External links

[http://www.access.gpo.gov/cgi-bin/cfrassemble.cgi?title=200726 "Code of Federal Regulations", Title 26, Treasury Regulations] from [http://www.access.gpo.gov GPO Access]

References


Wikimedia Foundation. 2010.

Look at other dictionaries:

  • Treasury Regulations — USA Treasury Regulations, Also known as Federal Tax Regulations. The official interpretation of the Internal Revenue Code by the US Department of the Treasury. Practical Law Dictionary. Glossary of UK, US and international legal terms.… …   Law dictionary

  • Treasury Regulations — Treasury Department Regulations (abbr. Treas. Regs. ) represent the position of the Internal Revenue Service as to how the Internal Revenue Code is to be interpreted. Their purpose is to provide taxpayers and I.R.S. personnel with rules of… …   Black's law dictionary

  • Treasury shares — A company s own issued shares that it has bought but not cancelled where the purchase was financed out of the company s distributable profits. Only qualifying shares may be held in treasury (such as shares listed on the Official List of the UK… …   Law dictionary

  • Treasury stock — A treasury stock or reacquired stock is stock which is bought back by the issuing company, reducing the amount of outstanding stock on the open market ( open market including insiders holdings). Stock repurchases are often used as a tax efficient …   Wikipedia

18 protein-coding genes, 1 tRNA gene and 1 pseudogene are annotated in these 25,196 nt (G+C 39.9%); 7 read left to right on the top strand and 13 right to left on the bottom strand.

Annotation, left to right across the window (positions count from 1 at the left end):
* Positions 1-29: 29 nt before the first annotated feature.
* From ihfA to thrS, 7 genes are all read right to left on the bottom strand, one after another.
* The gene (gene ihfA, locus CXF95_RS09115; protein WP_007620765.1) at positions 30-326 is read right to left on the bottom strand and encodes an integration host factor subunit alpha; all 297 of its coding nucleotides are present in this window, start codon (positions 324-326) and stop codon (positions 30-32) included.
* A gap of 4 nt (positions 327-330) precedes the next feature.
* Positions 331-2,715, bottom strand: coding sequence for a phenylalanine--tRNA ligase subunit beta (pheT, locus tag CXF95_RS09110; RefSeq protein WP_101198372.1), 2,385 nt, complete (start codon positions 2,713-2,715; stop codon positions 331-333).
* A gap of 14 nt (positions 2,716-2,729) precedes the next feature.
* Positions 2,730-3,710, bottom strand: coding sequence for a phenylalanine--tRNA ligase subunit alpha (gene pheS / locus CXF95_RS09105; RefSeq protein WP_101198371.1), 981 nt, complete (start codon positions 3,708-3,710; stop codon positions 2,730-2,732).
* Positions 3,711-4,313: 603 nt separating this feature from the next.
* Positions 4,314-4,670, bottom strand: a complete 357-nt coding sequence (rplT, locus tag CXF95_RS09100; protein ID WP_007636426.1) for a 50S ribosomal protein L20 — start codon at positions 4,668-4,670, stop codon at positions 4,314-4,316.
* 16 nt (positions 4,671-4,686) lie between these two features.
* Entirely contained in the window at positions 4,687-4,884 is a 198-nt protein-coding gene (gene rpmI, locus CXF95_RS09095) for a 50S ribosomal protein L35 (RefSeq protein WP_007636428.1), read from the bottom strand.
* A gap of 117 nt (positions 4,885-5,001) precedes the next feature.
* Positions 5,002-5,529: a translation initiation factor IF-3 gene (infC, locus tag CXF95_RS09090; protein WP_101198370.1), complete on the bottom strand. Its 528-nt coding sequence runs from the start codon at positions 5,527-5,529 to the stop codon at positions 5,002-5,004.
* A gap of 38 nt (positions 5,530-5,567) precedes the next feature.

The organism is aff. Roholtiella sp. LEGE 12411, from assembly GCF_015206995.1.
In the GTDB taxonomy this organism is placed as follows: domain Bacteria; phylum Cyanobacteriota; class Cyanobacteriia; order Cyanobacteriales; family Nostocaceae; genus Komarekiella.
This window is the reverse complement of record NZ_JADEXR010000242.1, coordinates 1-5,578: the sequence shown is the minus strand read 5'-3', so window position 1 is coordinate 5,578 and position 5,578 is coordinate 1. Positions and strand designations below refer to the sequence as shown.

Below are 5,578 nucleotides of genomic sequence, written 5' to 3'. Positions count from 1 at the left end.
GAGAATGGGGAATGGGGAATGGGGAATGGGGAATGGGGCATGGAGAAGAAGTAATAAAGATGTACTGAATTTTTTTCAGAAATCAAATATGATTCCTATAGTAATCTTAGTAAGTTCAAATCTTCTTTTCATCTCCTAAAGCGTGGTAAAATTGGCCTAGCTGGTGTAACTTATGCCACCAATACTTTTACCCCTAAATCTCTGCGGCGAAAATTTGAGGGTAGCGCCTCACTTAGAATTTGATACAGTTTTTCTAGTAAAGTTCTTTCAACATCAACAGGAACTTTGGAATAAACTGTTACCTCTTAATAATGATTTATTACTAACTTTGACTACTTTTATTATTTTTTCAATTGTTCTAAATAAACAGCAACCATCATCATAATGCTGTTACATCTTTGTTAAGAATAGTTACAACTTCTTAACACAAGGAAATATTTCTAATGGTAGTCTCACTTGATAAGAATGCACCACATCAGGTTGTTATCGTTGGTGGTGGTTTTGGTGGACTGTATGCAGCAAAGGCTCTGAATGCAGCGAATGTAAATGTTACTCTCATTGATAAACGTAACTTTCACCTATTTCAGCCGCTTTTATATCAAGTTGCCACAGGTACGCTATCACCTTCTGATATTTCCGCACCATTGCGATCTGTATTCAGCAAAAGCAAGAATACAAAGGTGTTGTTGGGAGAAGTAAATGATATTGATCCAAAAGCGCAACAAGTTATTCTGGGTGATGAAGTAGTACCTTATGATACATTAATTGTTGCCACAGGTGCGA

• Federal Tax Regulations — USA Treasury Regulations, Also known as Federal Tax Regulations. The official interpretation of the Internal Revenue Code by the US Department of the Treasury. Practical Law Dictionary. Glossary of UK, US and international legal terms.… …   Law dictionary

  • United States Department of the Treasury — Infobox Government agency agency name = The Department of the Treasury seal width = 140 px seal caption = Treasury Seal formed = September 2, 1789 preceding1 = Board of Treasury jurisdiction = Federal government of the United States headquarters …   Wikipedia

  • Queen's Regulations and Orders for the Canadian Forces — The Queen s Regulations and Orders for the Canadian Forces (QR O) are regulations having the force of law for the governance of the Canadian Forces. They are regarded as the primary document of military law and regulations in Canada aside from… …   Wikipedia

  • United States Treasury security — A United States Treasury security is government debt issued by the United States Department of the Treasury through the Bureau of the Public Debt. Treasury securities are the debt financing instruments of the United States federal government, and …   Wikipedia

  • Code of Federal Regulations — Administrative law General prin …   Wikipedia

  • Cuban Assets Control Regulations — The Cuban Assets Control Regulations, 31 C.F.R. part 515, are regulations of the United States Department of the Treasury on July 8, 1963, under the Trading with the Enemy Act, that general regulate relations between Cuba and the U.S. and are the …   Wikipedia


Share the article and excerpts

Direct link
Do a right-click on the link above
and select “Copy Link”

We are using cookies for the best presentation of our site. Continuing to use this site, you agree with this.